TPR publishes its Settlement Policy

On 25 March 2021, The Pensions Regulator (TPR) published its policy setting out the approach it takes when negotiating and concluding settlements for regulatory or civil enforcement action (“Settlement Policy”). Alice Wilmot, Director at Lincoln Pensions, and previous secondee to TPR’s Enforcement team, sets out her thoughts below.

The Settlement Policy helpfully sets out the general principles that TPR takes into account when considering whether settlement is appropriate in the context of potential enforcement action, possible types of settlement and the settlement process it follows. In this context, TPR has defined settlement as “where the target of potential or ongoing enforcement action offers something in return for The Pensions Regulator (TPR) agreeing not to pursue or continue the action.”

TPR’s decision to publish the Settlement Policy is consistent with its “clearer, quicker, tougher” mantra – aligning particularly well with the “clearer” and “quicker” elements – and coincides with a flurry of regulatory policy activity following the introduction of the Pension Schemes Act 2021.

It is clear from case such as Box Clever that regulatory enforcement action takes a long time – i.e. several years – to reach a conclusion through the court. In that light, pursuing settlement can be an appropriate and proportionate course of action for TPR, although not necessarily one that always happens at the start of proceedings. By way of a recent example, the Silent Night case (see s89 report here) began in 2011 and involved two Contribution Notice warning notices and a judicial review application, before finally reaching settlement in February 2021 before a decision had been reached by TPR’s Determinations Panel. Consistent with the Settlement Policy, this case study highlights TPR’s willingness to run enforcement action in parallel with settlement discussions and to reach settlement at any stage of the proceedings.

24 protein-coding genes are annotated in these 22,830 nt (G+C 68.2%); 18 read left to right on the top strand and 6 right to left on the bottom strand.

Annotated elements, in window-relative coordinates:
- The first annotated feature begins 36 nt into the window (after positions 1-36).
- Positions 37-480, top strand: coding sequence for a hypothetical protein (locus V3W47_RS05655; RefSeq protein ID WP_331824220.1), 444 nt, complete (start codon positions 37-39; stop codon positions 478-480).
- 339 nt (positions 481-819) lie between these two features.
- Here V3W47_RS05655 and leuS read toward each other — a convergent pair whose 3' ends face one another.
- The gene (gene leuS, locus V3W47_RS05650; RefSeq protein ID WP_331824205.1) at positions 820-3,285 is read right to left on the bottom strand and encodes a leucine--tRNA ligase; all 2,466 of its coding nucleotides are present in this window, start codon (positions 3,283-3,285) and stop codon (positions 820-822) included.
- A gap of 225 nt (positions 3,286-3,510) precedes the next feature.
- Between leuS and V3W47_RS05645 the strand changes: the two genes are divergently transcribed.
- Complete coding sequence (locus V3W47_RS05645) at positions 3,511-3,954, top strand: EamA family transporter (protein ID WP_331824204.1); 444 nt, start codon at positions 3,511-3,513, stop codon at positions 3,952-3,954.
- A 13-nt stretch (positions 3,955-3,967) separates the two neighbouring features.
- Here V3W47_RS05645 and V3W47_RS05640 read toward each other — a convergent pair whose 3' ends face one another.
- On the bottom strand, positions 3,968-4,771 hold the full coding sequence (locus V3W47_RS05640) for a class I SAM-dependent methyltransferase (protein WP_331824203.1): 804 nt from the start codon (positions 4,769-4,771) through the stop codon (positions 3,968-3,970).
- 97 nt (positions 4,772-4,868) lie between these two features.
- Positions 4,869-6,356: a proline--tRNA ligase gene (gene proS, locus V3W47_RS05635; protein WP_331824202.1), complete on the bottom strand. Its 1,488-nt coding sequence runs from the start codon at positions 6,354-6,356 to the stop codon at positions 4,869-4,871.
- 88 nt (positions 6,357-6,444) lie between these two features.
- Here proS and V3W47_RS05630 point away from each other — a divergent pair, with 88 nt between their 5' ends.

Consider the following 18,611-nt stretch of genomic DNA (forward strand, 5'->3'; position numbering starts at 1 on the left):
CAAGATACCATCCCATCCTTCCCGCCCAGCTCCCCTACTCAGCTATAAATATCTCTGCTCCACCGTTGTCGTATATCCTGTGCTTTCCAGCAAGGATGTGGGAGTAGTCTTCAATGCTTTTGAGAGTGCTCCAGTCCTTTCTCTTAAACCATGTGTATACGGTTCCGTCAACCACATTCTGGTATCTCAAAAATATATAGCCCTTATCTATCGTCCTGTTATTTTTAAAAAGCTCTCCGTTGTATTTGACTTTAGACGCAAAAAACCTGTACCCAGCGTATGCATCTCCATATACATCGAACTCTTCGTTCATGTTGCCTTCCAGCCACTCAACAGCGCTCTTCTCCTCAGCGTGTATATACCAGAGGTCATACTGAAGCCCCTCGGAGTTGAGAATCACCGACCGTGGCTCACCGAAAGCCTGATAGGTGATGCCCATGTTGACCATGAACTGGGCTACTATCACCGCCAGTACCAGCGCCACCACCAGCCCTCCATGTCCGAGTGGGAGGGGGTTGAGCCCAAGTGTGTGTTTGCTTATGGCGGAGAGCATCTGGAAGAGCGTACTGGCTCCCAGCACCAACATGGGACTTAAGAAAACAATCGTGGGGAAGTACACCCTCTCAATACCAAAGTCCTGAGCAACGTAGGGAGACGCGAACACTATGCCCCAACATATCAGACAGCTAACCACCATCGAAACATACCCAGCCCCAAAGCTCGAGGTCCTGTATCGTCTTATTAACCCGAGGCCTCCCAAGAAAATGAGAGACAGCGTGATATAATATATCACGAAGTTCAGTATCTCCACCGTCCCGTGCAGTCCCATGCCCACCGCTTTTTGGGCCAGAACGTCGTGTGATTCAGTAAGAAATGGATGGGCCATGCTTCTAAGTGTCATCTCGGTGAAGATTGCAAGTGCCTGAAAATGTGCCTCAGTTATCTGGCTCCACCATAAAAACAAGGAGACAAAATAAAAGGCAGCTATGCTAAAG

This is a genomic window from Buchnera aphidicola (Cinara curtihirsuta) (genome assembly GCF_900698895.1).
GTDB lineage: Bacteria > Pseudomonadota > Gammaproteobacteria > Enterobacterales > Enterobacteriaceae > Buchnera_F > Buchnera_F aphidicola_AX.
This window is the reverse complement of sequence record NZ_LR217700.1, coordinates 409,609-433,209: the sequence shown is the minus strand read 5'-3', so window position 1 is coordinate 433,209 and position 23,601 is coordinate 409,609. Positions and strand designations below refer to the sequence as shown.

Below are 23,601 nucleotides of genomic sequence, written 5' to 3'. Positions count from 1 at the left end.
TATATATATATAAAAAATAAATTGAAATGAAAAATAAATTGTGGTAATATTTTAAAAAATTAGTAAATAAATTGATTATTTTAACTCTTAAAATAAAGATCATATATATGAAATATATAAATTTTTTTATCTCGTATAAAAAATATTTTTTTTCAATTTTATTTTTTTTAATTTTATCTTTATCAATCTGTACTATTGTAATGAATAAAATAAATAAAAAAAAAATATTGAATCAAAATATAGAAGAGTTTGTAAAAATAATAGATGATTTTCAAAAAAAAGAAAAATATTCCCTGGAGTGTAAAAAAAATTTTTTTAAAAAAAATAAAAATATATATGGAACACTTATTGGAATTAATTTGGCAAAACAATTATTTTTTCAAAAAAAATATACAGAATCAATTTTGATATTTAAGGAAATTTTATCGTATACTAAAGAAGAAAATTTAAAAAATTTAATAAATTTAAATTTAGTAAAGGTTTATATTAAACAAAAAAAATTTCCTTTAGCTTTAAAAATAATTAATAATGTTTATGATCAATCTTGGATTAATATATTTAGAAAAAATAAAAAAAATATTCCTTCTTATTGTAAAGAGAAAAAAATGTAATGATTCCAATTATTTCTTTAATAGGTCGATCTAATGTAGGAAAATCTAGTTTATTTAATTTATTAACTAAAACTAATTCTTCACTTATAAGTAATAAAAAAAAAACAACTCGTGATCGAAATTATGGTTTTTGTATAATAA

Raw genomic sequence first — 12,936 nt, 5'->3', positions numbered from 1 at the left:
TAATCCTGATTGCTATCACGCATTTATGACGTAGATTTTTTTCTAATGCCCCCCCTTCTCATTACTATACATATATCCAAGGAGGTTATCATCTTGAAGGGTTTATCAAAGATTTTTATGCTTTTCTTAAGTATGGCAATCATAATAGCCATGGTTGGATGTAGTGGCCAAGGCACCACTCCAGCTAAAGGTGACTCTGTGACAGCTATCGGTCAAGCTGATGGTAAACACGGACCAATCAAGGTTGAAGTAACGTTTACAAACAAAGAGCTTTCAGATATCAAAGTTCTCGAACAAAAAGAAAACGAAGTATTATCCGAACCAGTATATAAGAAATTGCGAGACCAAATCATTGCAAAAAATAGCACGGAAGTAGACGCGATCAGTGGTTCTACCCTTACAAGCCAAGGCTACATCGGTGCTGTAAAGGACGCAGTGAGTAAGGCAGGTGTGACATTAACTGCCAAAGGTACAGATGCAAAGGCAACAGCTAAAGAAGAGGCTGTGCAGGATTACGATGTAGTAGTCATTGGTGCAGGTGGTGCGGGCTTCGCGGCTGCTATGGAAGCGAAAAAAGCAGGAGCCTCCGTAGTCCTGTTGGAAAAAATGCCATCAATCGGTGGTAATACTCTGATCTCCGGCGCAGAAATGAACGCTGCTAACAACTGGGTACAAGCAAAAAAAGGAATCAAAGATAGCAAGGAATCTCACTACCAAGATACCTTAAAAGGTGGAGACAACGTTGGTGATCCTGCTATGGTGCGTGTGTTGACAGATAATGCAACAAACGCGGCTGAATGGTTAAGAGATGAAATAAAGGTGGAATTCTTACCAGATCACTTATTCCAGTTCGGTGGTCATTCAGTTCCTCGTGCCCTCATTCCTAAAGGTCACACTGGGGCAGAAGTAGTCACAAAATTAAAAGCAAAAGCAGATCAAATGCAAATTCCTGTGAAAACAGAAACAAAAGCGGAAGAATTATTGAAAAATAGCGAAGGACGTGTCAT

It is unsurprising that TPR undertakes a form of cost / benefit analysis, with the time taken (and associated cost) to reach an outcome a major driver for considering settlement (the “quicker” in “clearer, quicker, tougher”). A bird in the hand is often worth two (or even more!) in the bush. Whilst TPR considers a range of factors, ultimately, as one would expect, the decision to Settle or otherwise is at TPR’s sole discretion, based on the specific facts of the case.

Whilst enforcement action is aimed at repairing harm in the context of a specific defined benefit pension scheme, TPR is also cognisant of its deterrent value. As such, any settlement reached could be made public as a function of TPR’s s89 regulatory intervention report power. The Settlement Policy makes clear that TPR will not fetter this power in reaching a settlement. As such, if potential targets wish to avoid pandora’s box being opened for the world to see the best approach is to reach agreement before TPR’s formal case process begins. It is not uncommon for TPR to be explicit in the type of mitigation it would accept to cease an investigation – and, if an acceptable arrangement can be reached that does not require a formal settlement with TPR, the risk of negative PR for the target is significantly reduced.

The Settlement Policy is consistent with Lincoln’s understanding of TPR’s approach based on our significant experience of working on regulatory enforcement cases, most commonly in the context of TPR’s anti-avoidance powers, and through secondments to TPR’s Enforcement team. We believe it is very helpful to have the process clearly recorded and publicly accessible, particularly for those who could find themselves the target of potential regulatory action, such as DB pension scheme sponsors, or potential Directly Affected Parties, such as trustees.

Speak to Alice Wilmot to find out more.

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